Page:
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In Ghana, not all see oil as a blessing

posted 31 May 2011, 05:18 by Mpelembe   [ updated 31 May 2011, 05:23 ]

Fishermen near Ghana's oil producing areas are concerned that a 500-meter no-fishing zone that surrounds the Jubilee field drilling operations will affect their livelihood.

Fishermen paddle boats along the sea headed to Akwidae, a village on the shores of western Ghana, not far from an offshore oil platform that started pumping crude oil in December.

Promises of new roads, electricity and better schools followed Ghana's oil find but as exploration activities began, many here say they have not seen the benefits.

Now fishermen fear their livelihood is also at risk.

Local fish stocks had already been decimated over the past two decades by over-fishing and illegal pair trawling.

Some fear the decline is getting worse as the lights used by the oil platform and drilling rig attract fish to within the 500-metre (1,500 feet) no-fishing zones around them. While such assertions are hard to prove, they have gained local currency.

"When I go to sea I don't get anything. in the past there used to be a lot of small fish that the big ones follow but now because of the lights and some people also using chemicals, all the fish are gone," said David Gasu, a local fisherman.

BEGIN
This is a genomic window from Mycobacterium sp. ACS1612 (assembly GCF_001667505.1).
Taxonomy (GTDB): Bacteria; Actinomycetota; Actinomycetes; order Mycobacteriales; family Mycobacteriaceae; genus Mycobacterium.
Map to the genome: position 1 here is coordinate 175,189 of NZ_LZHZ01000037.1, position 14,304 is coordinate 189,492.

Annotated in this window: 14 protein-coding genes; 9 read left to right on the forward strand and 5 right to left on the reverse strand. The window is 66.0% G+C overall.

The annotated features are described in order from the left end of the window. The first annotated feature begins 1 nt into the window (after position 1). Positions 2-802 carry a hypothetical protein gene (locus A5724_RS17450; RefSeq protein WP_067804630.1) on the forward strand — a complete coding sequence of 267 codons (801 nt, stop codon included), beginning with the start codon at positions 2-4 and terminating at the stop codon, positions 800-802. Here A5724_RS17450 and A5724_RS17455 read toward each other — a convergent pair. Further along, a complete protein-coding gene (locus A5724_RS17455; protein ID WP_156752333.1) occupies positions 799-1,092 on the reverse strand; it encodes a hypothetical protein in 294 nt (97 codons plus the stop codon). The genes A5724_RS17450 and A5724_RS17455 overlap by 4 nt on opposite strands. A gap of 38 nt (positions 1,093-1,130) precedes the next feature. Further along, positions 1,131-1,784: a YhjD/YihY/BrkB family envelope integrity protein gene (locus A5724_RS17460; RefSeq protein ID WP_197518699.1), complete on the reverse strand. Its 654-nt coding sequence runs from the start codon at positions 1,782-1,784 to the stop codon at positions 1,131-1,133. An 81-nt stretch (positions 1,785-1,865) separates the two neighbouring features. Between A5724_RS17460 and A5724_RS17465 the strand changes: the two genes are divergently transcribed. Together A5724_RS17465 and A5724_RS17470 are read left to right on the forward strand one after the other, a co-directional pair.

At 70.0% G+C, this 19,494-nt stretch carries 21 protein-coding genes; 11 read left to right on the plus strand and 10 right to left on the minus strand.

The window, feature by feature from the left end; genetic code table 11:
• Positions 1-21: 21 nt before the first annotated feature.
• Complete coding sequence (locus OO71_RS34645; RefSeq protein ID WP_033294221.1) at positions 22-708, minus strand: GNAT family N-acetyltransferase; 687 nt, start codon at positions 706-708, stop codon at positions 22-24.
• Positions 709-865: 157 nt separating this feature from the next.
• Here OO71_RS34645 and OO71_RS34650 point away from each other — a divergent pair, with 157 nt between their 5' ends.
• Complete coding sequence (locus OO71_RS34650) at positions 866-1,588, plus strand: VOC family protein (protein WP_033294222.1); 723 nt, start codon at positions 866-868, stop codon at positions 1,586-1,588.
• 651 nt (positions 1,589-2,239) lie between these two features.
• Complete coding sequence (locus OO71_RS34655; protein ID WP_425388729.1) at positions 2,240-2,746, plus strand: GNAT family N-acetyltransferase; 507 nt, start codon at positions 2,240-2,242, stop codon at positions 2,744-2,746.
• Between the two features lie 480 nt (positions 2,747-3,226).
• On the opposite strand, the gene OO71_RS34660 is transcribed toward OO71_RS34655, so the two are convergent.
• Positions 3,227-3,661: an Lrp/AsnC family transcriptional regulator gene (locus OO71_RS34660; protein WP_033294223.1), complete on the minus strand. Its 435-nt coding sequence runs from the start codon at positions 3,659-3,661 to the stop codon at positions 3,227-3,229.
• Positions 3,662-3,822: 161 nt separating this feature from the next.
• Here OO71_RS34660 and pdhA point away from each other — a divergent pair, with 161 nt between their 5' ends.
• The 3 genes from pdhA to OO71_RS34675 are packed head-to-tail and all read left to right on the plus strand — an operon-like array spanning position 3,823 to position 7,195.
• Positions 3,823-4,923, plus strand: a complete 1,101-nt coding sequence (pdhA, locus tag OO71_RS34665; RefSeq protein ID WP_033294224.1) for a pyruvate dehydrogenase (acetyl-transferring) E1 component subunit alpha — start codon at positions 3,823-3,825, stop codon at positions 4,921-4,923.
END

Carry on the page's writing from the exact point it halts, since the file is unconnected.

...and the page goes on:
"Our expectation was that the oil was coming to give us employment but instead it has affected our source of livelihood and we are now jobless," said Stephen Krom, another fisherman.

It is still early days for Ghana's oil and gas industry, where daily production is set to reach 120,000 barrels this year and more than double to 250,000 barrels by 2013.

Few in the West African nation of 24 million expect local grumblings to turn any time soon into the militant action seen in Nigeria's Delta region, which at its 2006 peak cut more than a quarter of the country's oil production.

But if promises of employment do not start to come through soon, local disappointment could turn into anger with President John Atta Mills' government ahead of the December 2012 election.

The government target is for Ghanaians to fill 90 percent of jobs in what it calls "strategic areas" of the sector by 2020 and more than 500 firms are training some 2,000 locals to become welders, electricians and firefighters.

Some in this fishing village hope there is some good yet to come.

"We are in our town and they have discovered oil here so automatically we have to achieve something from our town here so we can't move to any place," said Nana Kweku Nketia, a caretaker of the Akwidae fishing community.

Kofi Agboga, a coordinator at the Coastal Resources Center in Ghana says irresponsible fishing practices are also contributing to the dwindling stocks.

Officials say fishermen are using their own lights to attract the fish and blast dynamite to trap them.

"The traditional fishing grounds of some of these fishermen may be affected but the crop of the matter is that the practices that they themselves (fishermen) are using are obnoxious, they are illegal and until we are able to drum home these to them it is difficult for them to understand," he said.

Ghana's fishing industry contributes nearly 5 percent to GDP and is a source of livelihood to 10 percent of the country's population.